Spinal Cord Stimulation at New Hampshire NeuroSpine Institute
New Hampshire NeuroSpine Institute specializes in Spinal Cord Stimulation (SCS) therapy as an alternative treatment for chronic pain. An estimated 100 million people suffer from chronic pain, and with the rise in opioid related overdoses, SCS has had success in helping patients significantly reduce or eliminate the need for opioid usage for pain management.
These new models of neuromodulation devices are both extremely reliable in obtaining good results for various clinical situations of chronic pain, such as failed back surgery syndrome and complex regional pain syndrome. SCS sends electrical impulses that trigger nerve fibers along the spinal cord, masking the pain message that travels to the brain. When this happens, the pain can be diminished or eliminated all together.
“One of the many advantages of SCS, is that patients are able to ‘test drive’ an external version of the device before having the permanent device surgically placed,” said New Hampshire NeuroSpine Institute Neurosurgeon, Dr. Neal Luther. “This allows patients the chance to see if SCS is an effective treatment option for their pain.”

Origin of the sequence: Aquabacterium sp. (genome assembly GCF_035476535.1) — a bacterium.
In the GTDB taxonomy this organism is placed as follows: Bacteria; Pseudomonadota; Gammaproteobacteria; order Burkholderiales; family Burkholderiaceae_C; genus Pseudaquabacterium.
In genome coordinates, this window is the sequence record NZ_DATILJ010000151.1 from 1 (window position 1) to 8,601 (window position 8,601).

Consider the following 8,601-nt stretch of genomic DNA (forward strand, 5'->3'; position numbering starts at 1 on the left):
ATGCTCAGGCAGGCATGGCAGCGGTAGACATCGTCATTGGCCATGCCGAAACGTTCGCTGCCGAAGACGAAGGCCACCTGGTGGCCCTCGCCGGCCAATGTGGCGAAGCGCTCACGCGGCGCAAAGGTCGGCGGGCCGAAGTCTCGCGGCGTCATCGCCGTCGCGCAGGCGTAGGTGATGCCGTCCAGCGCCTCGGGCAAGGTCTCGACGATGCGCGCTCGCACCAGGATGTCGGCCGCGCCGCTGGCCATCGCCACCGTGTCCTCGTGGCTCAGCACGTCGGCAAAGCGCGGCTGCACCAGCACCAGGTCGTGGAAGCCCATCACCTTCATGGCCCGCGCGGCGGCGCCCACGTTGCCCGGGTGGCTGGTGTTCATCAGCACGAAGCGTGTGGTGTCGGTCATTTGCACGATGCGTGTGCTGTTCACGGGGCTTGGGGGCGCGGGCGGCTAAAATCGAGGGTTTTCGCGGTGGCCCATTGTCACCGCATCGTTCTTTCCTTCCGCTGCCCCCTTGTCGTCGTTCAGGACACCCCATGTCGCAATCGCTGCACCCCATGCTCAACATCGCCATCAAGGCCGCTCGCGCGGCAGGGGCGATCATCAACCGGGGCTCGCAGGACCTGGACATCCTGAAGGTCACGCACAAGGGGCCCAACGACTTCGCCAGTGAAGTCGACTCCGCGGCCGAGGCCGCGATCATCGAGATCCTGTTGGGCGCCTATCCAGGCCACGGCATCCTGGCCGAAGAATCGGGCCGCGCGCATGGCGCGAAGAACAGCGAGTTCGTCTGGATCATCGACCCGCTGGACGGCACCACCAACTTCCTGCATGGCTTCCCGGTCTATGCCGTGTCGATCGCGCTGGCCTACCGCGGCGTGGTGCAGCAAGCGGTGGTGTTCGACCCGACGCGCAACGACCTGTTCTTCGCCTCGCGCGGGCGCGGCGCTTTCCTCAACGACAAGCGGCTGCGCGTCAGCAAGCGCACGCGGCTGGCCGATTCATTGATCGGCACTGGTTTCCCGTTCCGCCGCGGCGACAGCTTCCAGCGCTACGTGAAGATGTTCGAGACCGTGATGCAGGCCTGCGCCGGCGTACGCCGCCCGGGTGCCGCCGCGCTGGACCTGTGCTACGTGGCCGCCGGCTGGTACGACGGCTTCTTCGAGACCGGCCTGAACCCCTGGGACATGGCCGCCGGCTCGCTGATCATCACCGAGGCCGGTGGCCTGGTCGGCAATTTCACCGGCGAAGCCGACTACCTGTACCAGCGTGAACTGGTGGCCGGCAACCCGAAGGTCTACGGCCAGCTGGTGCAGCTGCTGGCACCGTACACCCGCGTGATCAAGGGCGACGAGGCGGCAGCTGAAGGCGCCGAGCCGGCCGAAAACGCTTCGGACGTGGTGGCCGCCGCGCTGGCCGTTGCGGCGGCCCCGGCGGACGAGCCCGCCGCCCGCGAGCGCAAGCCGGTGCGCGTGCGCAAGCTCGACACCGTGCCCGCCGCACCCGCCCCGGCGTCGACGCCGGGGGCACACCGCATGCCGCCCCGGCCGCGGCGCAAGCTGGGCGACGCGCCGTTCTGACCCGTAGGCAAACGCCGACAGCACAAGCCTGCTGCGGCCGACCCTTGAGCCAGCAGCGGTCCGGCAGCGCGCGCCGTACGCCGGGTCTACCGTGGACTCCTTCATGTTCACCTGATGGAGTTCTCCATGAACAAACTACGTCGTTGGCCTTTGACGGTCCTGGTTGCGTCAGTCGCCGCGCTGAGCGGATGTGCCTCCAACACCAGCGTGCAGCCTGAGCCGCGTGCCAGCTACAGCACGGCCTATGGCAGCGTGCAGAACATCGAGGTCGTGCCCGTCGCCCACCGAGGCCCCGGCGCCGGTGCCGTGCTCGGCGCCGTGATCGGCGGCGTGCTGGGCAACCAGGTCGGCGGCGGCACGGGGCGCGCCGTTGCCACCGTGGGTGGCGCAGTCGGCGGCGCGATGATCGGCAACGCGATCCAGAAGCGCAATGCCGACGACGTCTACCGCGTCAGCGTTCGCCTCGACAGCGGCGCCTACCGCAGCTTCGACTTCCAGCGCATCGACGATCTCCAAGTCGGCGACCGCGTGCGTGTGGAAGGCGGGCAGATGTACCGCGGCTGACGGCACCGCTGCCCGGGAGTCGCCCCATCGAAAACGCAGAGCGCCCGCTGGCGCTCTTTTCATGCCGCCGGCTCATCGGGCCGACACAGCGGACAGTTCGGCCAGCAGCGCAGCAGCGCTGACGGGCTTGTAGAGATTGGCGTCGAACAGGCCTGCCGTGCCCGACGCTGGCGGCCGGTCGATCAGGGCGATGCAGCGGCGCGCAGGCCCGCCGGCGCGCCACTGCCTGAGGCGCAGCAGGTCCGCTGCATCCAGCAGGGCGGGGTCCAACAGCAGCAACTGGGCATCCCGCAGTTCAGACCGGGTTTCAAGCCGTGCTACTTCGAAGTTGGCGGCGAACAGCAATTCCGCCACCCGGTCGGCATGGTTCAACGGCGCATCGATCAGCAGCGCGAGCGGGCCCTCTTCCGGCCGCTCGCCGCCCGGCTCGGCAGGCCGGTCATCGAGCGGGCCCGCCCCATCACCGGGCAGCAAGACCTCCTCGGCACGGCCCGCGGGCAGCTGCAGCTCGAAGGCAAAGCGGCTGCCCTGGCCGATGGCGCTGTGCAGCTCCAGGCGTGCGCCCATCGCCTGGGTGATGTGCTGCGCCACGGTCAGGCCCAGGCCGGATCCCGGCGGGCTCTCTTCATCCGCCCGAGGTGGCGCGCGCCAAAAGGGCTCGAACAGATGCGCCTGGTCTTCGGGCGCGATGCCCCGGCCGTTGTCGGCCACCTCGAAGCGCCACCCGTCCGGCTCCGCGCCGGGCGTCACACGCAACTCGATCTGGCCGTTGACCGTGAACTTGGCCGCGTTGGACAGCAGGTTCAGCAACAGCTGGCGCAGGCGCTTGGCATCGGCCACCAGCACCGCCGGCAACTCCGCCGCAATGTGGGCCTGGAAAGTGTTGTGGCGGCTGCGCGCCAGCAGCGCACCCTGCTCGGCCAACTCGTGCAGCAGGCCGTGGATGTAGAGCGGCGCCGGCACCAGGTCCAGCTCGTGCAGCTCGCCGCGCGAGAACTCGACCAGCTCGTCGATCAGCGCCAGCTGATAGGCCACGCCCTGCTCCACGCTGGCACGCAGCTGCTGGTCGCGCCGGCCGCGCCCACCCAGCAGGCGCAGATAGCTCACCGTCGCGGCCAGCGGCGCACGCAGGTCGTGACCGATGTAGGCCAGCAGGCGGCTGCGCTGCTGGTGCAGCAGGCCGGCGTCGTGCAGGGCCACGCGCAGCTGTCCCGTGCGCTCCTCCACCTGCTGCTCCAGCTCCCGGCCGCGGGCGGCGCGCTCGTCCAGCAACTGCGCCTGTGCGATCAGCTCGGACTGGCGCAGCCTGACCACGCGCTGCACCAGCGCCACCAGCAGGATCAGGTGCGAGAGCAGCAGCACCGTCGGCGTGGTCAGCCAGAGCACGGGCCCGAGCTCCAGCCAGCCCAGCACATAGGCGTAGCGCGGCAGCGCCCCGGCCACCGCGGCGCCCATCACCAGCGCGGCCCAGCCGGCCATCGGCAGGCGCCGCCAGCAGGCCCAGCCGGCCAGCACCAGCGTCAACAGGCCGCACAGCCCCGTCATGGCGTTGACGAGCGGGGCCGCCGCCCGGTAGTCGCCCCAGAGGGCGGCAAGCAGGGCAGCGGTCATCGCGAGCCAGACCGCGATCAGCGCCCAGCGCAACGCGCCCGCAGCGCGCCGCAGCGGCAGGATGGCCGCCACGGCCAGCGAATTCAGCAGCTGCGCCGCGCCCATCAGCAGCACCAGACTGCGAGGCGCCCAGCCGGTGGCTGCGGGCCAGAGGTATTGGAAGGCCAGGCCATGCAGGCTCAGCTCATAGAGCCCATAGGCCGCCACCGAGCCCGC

The patient also gets a wireless remote control that they can increase or decrease the electrical impulses to manage their pain. The external version is typically worn anywhere from a few days to a week. If they do see results in pain management from the ‘test drive,’ then the patient will undergo another procedure to implant the permanent device. The leads may be inserted in a procedure similar to an epidural. Patients can remain awake under local anesthesia and light sedation. In other cases, general anesthesia may be administered.
Besides a cordless remote control, the patient will also receive a portable, cordless charger and a base station for the charger. Many people with failed back surgeries have seen success with SCS, allowing them to manage their pain more effectively. In many cases, opioid usage for pain management was drastically decreased, or even eliminated.
Talk to your pain provider to see if SCS would be a good option for you.